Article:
Congressional Republicans have narrowed the estate tax so much that it affects only about 5,500 wealthy American households a year. Now they want to eliminate the tax altogether -- with a bonus for heirs.
Under the latest plan, backed by farmers and business groups, estates would pay no taxes. Furthermore, heirs wouldn’t owe any capital gains taxes on the increased value of assets over the deceased’s life.
That move -- simpler and more generous than previous repeal efforts -- would let billions of dollars in income and assets escape all U.S. taxes. The plan would cost the U.S. government $269 billion in lost revenue over a decade.
The House of Representatives will vote this week on the latest effort to repeal the tax, which is now paid by only 0.2 percent of U.S. estates. Republicans are drawing attention to what they see as an unjust levy by bringing up the legislation at the annual tax-filing deadline.
They’re also shrugging aside criticism from President Barack Obama, who calls the plan a budget-busting handout to the nation’s wealthiest families at a time when lawmakers should focus on the middle class. Instead, they’re moving in the opposite direction, making repeal more attractive for business owners and creating an even wider gap between the parties on how to tax inherited wealth.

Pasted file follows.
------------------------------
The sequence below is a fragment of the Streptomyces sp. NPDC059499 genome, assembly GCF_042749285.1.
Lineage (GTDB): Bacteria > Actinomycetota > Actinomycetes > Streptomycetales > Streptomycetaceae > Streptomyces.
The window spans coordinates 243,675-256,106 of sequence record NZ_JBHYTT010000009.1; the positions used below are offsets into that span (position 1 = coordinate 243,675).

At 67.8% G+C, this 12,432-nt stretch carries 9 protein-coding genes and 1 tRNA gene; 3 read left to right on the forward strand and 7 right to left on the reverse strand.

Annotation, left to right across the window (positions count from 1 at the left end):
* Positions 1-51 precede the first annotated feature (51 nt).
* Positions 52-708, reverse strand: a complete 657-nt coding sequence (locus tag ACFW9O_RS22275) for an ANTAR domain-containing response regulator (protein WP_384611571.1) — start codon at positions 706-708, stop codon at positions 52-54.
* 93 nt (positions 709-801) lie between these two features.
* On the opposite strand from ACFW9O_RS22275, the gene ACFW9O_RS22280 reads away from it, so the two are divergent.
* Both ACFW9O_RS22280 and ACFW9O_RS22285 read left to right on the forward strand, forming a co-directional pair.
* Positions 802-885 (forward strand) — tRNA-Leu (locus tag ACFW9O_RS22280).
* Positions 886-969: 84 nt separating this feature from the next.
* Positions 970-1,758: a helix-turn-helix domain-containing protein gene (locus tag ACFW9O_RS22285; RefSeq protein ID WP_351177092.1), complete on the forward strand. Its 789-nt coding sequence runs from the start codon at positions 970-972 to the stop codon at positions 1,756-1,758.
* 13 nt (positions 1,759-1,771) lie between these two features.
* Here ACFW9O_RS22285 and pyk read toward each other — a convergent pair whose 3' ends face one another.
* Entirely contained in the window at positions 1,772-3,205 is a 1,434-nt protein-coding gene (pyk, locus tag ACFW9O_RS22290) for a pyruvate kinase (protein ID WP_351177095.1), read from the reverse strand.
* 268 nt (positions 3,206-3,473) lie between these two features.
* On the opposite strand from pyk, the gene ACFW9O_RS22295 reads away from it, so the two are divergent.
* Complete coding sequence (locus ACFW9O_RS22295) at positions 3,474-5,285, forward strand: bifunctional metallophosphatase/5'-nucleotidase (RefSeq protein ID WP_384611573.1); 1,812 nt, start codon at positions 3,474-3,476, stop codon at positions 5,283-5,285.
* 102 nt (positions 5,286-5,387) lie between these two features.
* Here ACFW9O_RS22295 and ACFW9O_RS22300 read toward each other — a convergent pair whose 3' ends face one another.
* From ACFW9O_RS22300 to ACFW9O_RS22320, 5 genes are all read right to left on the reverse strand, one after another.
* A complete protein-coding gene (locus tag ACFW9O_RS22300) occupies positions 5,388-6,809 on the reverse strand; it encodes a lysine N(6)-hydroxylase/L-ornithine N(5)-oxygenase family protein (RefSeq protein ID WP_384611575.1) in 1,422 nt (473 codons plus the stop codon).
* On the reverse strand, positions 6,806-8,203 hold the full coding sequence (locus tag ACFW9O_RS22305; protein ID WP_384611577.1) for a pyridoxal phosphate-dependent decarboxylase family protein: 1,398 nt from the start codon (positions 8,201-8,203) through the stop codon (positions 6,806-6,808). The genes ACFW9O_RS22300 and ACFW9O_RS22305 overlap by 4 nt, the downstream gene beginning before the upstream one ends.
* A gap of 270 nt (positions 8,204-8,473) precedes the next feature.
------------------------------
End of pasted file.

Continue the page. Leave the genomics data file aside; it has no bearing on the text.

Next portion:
The new Republican plan is different from past repeal bills in a technical yet important way. If it became law, families would be able to pass assets across generations and avoid capital gains taxes on both real gains and so-called phantom income attributed to inflation.
“When you look at the bill, it actually doesn’t make sense; it would get a bad grade in a law school final exam,” said Ed McCaffery, a law professor at the University of Southern California who favors repealing the estate tax. “That is telling old people, clutch onto things until they die. That’s not how the American economy works.”
The first full House vote on estate tax repeal in 10 years would reaffirm Republicans’ position to kill what they have long labeled the “death tax.”
It would also let the more than 60 percent of House members who were elected since the last repeal vote take a formal position on the issue.